Museum in the Scots Abbey
The Scots Abbey was founded in 1155. Since then, it has been home to Benedictine monks. In the beginning, the Benedictines came from Ireland, which was called Scotia Major at the time. The present-day name is derived from this. The museum, which is set up in the rooms of the former abbot's dwelling, houses true sacred treasures. Above all, the panels of the so-called Scots Altar, a key work of Gothic panel painting. The anonymous artist is thought to have migrated here from Nuremberg. Two of the panels show what Vienna looked like in around 1470. They are therefore the oldest topographical illustrations of the city in existence.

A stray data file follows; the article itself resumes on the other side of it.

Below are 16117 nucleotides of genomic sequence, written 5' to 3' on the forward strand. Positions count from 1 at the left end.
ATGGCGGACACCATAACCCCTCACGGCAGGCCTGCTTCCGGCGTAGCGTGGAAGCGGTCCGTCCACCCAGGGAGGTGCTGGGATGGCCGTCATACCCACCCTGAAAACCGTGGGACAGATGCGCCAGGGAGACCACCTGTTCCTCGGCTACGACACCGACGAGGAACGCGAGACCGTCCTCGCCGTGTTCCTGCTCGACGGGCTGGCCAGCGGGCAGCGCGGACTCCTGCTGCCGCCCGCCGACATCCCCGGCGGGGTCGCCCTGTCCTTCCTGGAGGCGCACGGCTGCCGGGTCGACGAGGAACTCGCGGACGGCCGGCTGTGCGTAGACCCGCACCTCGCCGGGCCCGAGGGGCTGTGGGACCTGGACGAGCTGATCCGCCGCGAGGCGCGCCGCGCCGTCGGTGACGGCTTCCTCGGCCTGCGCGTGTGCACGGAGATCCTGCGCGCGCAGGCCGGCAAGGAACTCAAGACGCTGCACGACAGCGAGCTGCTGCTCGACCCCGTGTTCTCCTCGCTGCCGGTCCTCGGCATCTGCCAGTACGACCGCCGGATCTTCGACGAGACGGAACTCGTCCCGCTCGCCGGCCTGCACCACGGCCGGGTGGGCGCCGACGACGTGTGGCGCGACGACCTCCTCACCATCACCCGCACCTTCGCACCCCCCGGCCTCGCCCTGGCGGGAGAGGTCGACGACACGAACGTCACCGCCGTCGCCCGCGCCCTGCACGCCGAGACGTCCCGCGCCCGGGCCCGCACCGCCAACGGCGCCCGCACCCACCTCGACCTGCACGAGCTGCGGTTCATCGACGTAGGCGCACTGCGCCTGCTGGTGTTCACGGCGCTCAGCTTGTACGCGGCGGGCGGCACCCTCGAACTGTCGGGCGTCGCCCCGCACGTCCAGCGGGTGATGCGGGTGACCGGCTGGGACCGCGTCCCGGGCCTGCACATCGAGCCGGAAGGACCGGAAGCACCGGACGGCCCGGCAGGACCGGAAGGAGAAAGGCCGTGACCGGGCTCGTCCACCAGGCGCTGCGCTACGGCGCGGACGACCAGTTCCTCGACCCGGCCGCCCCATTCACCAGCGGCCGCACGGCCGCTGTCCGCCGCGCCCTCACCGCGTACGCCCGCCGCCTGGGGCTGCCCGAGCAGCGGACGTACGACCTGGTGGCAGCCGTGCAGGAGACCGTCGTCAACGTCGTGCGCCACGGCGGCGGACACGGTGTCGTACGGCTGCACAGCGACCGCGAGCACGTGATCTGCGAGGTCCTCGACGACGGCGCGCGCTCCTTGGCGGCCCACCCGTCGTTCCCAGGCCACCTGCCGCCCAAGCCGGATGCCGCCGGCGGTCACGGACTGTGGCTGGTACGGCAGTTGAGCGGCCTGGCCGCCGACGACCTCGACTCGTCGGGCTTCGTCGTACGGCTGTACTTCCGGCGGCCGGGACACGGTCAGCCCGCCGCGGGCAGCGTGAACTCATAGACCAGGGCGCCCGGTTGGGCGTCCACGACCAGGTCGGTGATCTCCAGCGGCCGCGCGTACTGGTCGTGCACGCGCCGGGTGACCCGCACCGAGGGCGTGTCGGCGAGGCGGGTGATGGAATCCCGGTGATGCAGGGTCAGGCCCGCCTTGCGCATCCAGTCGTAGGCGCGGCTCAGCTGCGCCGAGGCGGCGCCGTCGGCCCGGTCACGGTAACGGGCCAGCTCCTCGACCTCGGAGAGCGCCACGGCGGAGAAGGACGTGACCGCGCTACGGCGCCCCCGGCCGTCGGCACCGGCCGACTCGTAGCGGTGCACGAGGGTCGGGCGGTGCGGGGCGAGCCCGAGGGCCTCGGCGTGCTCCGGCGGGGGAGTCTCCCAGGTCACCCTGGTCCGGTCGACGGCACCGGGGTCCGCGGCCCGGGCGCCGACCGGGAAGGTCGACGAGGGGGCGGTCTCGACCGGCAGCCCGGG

Further important exhibition pieces are a panel by Peter Paul Rubens, early Dutch landscapes and a portrait of the Austrian Baroque artist Franz Anton Maulbertsch. The inventory also includes valuable old furniture, liturgical utensils, precious liturgical vestments, books, manuscripts and documents.
Entry to the museum is through the abbey shop.